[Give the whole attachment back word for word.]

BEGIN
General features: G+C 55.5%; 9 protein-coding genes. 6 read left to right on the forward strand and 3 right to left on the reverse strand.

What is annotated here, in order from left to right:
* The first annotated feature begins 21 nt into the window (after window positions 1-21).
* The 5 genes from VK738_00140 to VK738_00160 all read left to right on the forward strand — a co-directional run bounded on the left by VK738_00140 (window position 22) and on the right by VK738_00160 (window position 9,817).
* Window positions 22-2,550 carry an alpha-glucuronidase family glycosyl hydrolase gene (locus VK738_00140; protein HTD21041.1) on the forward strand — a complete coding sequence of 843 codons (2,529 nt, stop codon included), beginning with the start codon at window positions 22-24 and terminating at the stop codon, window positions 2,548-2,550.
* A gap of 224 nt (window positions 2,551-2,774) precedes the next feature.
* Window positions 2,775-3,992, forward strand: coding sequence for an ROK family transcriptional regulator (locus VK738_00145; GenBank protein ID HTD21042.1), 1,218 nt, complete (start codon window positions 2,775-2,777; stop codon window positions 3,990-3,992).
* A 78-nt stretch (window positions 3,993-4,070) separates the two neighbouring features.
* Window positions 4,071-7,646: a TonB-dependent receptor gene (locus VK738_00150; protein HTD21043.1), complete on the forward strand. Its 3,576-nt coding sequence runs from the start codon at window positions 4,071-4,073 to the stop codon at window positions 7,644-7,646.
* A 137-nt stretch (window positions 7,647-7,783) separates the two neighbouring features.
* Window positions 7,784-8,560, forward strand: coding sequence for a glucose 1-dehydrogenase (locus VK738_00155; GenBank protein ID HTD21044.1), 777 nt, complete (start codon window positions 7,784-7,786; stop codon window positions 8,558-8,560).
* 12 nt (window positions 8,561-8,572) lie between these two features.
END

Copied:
General features: G+C 55.5%; 9 protein-coding genes. 6 read left to right on the forward strand and 3 right to left on the reverse strand.

What is annotated here, in order from left to right:
* The first annotated feature begins 21 nt into the window (after window positions 1-21).
* The 5 genes from VK738_00140 to VK738_00160 all read left to right on the forward strand — a co-directional run bounded on the left by VK738_00140 (window position 22) and on the right by VK738_00160 (window position 9,817).
* Window positions 22-2,550 carry an alpha-glucuronidase family glycosyl hydrolase gene (locus VK738_00140; protein HTD21041.1) on the forward strand — a complete coding sequence of 843 codons (2,529 nt, stop codon included), beginning with the start codon at window positions 22-24 and terminating at the stop codon, window positions 2,548-2,550.
* A gap of 224 nt (window positions 2,551-2,774) precedes the next feature.
* Window positions 2,775-3,992, forward strand: coding sequence for an ROK family transcriptional regulator (locus VK738_00145; GenBank protein ID HTD21042.1), 1,218 nt, complete (start codon window positions 2,775-2,777; stop codon window positions 3,990-3,992).
* A 78-nt stretch (window positions 3,993-4,070) separates the two neighbouring features.
* Window positions 4,071-7,646: a TonB-dependent receptor gene (locus VK738_00150; protein HTD21043.1), complete on the forward strand. Its 3,576-nt coding sequence runs from the start codon at window positions 4,071-4,073 to the stop codon at window positions 7,644-7,646.
* A 137-nt stretch (window positions 7,647-7,783) separates the two neighbouring features.
* Window positions 7,784-8,560, forward strand: coding sequence for a glucose 1-dehydrogenase (locus VK738_00155; GenBank protein ID HTD21044.1), 777 nt, complete (start codon window positions 7,784-7,786; stop codon window positions 8,558-8,560).
* 12 nt (window positions 8,561-8,572) lie between these two features.